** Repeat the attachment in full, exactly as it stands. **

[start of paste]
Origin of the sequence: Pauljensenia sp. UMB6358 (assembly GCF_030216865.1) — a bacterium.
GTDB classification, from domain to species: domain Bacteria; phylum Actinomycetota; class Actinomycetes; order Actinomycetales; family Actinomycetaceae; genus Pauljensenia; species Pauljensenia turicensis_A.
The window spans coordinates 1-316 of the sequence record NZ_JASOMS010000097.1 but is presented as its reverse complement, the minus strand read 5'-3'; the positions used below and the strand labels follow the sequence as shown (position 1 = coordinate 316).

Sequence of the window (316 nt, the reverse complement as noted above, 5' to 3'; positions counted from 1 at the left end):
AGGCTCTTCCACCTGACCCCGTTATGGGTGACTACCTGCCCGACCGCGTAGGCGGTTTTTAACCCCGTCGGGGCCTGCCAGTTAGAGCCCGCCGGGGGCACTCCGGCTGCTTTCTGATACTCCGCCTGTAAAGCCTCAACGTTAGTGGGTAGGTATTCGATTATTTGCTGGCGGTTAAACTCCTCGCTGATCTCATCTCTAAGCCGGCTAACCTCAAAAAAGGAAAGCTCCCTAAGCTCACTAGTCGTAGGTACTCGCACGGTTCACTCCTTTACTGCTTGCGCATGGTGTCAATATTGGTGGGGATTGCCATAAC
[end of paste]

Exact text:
Origin of the sequence: Pauljensenia sp. UMB6358 (assembly GCF_030216865.1) — a bacterium.
GTDB classification, from domain to species: domain Bacteria; phylum Actinomycetota; class Actinomycetes; order Actinomycetales; family Actinomycetaceae; genus Pauljensenia; species Pauljensenia turicensis_A.
The window spans coordinates 1-316 of the sequence record NZ_JASOMS010000097.1 but is presented as its reverse complement, the minus strand read 5'-3'; the positions used below and the strand labels follow the sequence as shown (position 1 = coordinate 316).

Sequence of the window (316 nt, the reverse complement as noted above, 5' to 3'; positions counted from 1 at the left end):
AGGCTCTTCCACCTGACCCCGTTATGGGTGACTACCTGCCCGACCGCGTAGGCGGTTTTTAACCCCGTCGGGGCCTGCCAGTTAGAGCCCGCCGGGGGCACTCCGGCTGCTTTCTGATACTCCGCCTGTAAAGCCTCAACGTTAGTGGGTAGGTATTCGATTATTTGCTGGCGGTTAAACTCCTCGCTGATCTCATCTCTAAGCCGGCTAACCTCAAAAAAGGAAAGCTCCCTAAGCTCACTAGTCGTAGGTACTCGCACGGTTCACTCCTTTACTGCTTGCGCATGGTGTCAATATTGGTGGGGATTGCCATAAC